Xenophon, the famous Athenian horseman dating back to 431 B.C. once said, “A horse is a thing of beauty. None will tire of looking at him as long as he displays himself in splendor.” Once in a horseman’s lifetime, there’s one special horse that captures your heart and stands out in beautiful splendor. For me, that special horse encompasses a splendid little Arabian with a sad past. This 15 hand gray is named Dooley.
It was in the spring of 2018 that I began volunteering my time at CrackerBox Palace Farm, a non-profit animal haven, located in Alton, N.Y. There are nearly 40 horses who reside at the rescue and were rehabilitated from cruelty cases. Along with the 40 spoiled horses, Cracker Box also have pigs, cows, chickens, peacocks, goats, cats, rabbits, and small rodents that they rescue and find good homes. I had come to help out and get more breaking and training experience first hand. Like children coming from foster care, they all had unique stories of how they got there, and Dooley’s story was no exception.
Dooley came from a neglect case with three other horses, in which he rarely was let out of his stall, with little food and human contact. When he came to the farm in Dooley was handled to lead in and out of the stall, but that was about as much human desensitizing and training he had ever received. He and another Arabian were studs, whose “turnout” was walking in the aisle way of the upstairs of the barn, but they were never turned out outside. There were seven other horses that the county seized from this case, and were all brought to CrackerBox a few years back. Although Dooley was 11 by the time he had been gelded and relocated to CrackerBox, although he had the mindset of a yearling, not having been handled or worked with in more depth than simple halter breaking. However, he never showed any malicious behavior, and always had an open mind to what we were asking of him. It took four people just to pick up a hoof for the farrier. A lot of people had given up on him and had judged him from his background and skittish nature that he simply could not be taught, without even giving him the proper chance. However, Dooley had excellent Eqyption sport horse bloodlines. He has Chell-Win bloodlines, coming from an avid ambassador and breeder of Egyption arabian horses, located in Lyons, N.Y. Lyons was the next town over from CrackerBox, in Alton. Chell-Win Arabians were well known around New York State for excelling in halter and performance Egyptian Arabian classes in the show ring. Sara, in her infinite wisdom, knew that Dooley was smart enough and with the right training, could have a rider on his back one day.
The first step was ground work, ground work, ground work. After experiencing firsthand the results of building a foundation of trust from the ground up, this was the most crucial step in the whole process. Dooley was extremely timid and did not trust anyone in the beginning. He wouldn’t even let a person catch him in the field. Once trust was established, we hit some major milestones pretty quickly. Within our first few days, we had managed to pick up all four feet, effectively round pen with proper commands, and carry around a saddle pad on his back. Dooley was the type of horse that would tell you exactly what he is thinking in his expressions, indicative of what would happen next, and was as smart as a whip, as most spirited Arabians are. Xenophon once said, “Only you must beware of a horse that is naturally of a nervous temperament. An over-timorous animal will not only prevent the rider from using the vantage-ground of its back to strike an enemy, but is as likely as not to bring him to earth himself and plunge him into the worst of straits.” (Xenophon, 530 B.C.). In this excerpt, Xenophon explains the fight or flight mentality of horses, regardless if they are wild or domesticated. Naturally, horses are prey, so they avoid fighting in a threatening situation at all costs. Rather, horses flee from situations that make them uncomfortable. Xenophon’s philosophy on horsemanship and training are the fundamentals that the majority of the horse industry still uses today.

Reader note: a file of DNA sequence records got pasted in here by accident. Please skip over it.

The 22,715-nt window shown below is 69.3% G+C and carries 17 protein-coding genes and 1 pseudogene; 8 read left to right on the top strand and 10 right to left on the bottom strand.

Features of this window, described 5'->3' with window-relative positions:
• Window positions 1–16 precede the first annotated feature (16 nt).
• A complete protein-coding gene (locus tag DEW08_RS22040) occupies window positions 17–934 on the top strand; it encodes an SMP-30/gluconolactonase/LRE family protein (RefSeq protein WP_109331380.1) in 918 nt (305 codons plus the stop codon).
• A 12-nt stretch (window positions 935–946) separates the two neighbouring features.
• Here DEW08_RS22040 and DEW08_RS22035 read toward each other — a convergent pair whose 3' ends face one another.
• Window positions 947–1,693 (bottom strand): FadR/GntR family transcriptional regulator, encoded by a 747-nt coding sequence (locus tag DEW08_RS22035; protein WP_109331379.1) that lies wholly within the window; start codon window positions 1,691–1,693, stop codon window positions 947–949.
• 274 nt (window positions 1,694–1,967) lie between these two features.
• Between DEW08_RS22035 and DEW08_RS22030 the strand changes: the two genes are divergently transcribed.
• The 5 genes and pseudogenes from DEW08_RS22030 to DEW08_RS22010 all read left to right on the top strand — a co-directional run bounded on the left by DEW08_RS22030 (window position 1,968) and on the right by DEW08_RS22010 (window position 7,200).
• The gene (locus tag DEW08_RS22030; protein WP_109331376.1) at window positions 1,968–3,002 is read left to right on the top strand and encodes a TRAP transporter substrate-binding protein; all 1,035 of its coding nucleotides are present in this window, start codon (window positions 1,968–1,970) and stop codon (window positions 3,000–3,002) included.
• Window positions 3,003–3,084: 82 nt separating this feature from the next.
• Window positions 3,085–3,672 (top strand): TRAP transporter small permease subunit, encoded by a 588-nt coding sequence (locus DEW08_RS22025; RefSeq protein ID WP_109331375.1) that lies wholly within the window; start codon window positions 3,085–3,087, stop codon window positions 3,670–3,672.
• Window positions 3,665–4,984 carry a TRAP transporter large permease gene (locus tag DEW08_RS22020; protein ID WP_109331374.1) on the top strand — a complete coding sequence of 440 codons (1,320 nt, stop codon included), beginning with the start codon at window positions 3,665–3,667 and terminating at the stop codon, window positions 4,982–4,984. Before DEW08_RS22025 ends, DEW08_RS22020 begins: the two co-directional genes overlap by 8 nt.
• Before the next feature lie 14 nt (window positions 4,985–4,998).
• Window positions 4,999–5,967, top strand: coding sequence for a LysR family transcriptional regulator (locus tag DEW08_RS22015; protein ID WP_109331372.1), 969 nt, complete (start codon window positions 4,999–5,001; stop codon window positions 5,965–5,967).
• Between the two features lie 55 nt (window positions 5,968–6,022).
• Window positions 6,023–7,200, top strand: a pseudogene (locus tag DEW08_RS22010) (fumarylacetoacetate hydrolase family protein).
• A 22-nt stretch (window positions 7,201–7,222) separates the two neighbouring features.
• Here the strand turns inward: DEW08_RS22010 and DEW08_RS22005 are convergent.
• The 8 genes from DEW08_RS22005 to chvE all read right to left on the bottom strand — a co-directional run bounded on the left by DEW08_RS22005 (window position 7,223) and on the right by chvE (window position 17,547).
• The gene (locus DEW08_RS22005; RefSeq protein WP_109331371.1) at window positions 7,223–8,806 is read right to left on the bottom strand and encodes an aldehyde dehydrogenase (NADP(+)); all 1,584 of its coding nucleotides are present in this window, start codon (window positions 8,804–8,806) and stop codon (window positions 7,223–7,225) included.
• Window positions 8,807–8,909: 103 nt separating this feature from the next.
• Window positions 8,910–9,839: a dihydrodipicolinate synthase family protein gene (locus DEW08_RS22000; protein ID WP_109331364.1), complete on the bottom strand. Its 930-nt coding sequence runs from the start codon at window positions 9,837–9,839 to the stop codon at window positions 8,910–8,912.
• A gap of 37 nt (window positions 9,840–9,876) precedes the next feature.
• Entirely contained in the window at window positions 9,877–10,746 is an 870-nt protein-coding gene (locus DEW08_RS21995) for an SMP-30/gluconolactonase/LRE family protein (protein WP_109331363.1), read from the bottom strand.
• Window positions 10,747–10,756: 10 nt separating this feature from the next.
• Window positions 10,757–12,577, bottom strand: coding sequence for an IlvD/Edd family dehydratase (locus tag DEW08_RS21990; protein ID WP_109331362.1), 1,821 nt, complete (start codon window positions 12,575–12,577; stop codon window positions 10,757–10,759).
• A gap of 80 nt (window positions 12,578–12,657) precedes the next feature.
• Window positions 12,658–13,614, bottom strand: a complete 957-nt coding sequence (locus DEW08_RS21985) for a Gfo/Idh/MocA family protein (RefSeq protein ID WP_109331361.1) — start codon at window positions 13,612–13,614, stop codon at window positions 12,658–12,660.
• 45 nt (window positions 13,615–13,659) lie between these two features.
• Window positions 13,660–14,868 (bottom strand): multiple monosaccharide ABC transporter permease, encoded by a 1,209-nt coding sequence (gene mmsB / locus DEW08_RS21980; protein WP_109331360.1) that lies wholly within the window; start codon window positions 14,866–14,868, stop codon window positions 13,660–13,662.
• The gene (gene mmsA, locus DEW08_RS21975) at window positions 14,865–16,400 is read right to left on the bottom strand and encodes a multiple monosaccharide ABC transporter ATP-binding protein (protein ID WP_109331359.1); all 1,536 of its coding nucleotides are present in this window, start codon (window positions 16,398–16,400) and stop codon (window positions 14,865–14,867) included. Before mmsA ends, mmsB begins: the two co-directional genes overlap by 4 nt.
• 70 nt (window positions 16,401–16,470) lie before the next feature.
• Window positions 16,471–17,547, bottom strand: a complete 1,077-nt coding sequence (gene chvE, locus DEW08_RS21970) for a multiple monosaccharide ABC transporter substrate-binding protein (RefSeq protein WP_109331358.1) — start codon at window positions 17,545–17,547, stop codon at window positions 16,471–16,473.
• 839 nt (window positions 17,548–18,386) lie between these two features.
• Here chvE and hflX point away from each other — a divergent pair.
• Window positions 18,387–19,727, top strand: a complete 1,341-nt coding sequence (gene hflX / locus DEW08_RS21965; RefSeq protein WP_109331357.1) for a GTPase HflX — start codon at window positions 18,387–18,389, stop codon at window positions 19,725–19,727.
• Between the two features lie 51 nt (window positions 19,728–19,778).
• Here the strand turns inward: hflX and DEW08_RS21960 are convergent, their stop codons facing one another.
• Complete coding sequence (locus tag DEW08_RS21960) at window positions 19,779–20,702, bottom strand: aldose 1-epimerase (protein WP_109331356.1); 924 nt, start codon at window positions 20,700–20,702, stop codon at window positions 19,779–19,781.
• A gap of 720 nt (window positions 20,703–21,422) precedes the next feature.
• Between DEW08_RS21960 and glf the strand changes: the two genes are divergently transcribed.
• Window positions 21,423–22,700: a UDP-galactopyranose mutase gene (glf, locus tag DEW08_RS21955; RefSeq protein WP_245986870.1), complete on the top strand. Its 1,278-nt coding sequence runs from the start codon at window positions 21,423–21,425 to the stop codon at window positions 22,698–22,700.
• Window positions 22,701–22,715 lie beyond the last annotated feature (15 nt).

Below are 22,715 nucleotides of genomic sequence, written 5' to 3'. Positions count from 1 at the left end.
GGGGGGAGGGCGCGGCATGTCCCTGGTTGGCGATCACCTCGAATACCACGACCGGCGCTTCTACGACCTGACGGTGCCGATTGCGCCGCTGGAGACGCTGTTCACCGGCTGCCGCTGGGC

The last few training sessions I had with him were the most memorable; the final test- seeing how he would respond to a rider on his back. All our hard work done with him, leading up to this step would be indicative of how well our foundational training was prior to this step. And after all those long days of prepping for the final test, Dooley had proven his weight in gold, and remained calm and gentle whilst I went onto his back for the first time. It was a feeling I will never forget. Shortly after first sitting on his back, I began riding him as much as I could, and he learned leg cues and weight shifts very quickly, to the point where I could ride him bareback in a stall and he would know exactly what I was asking of him. Soon after, we started trotting, and just an added bonus was that he had the smoothest gaits. Dooley had proven to all of us that he was far more than just a pasture ornament; that he is truly a special little Arab that could become so much more.
Dooley and his friends are currently adoptable at CrackerBox Palace. For inquiries, please contact Crackerbpalace@netzero.net or call at 315-483-2493.